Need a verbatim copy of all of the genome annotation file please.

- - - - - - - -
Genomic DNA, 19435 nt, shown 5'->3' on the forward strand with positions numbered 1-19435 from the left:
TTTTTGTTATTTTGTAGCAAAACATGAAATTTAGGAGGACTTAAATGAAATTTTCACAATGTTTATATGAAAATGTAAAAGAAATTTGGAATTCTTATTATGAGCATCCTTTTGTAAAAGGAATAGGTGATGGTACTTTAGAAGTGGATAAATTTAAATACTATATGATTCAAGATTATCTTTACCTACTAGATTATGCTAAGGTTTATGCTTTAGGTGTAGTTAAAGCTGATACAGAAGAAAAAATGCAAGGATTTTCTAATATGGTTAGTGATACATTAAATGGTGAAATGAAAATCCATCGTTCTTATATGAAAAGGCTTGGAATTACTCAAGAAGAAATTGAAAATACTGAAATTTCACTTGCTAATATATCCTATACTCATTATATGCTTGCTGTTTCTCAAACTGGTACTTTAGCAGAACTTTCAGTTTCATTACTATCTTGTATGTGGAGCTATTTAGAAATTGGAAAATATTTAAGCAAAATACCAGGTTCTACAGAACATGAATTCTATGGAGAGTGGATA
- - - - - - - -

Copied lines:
Genomic DNA, 19435 nt, shown 5'->3' on the forward strand with positions numbered 1-19435 from the left:
TTTTTGTTATTTTGTAGCAAAACATGAAATTTAGGAGGACTTAAATGAAATTTTCACAATGTTTATATGAAAATGTAAAAGAAATTTGGAATTCTTATTATGAGCATCCTTTTGTAAAAGGAATAGGTGATGGTACTTTAGAAGTGGATAAATTTAAATACTATATGATTCAAGATTATCTTTACCTACTAGATTATGCTAAGGTTTATGCTTTAGGTGTAGTTAAAGCTGATACAGAAGAAAAAATGCAAGGATTTTCTAATATGGTTAGTGATACATTAAATGGTGAAATGAAAATCCATCGTTCTTATATGAAAAGGCTTGGAATTACTCAAGAAGAAATTGAAAATACTGAAATTTCACTTGCTAATATATCCTATACTCATTATATGCTTGCTGTTTCTCAAACTGGTACTTTAGCAGAACTTTCAGTTTCATTACTATCTTGTATGTGGAGCTATTTAGAAATTGGAAAATATTTAAGCAAAATACCAGGTTCTACAGAACATGAATTCTATGGAGAGTGGATA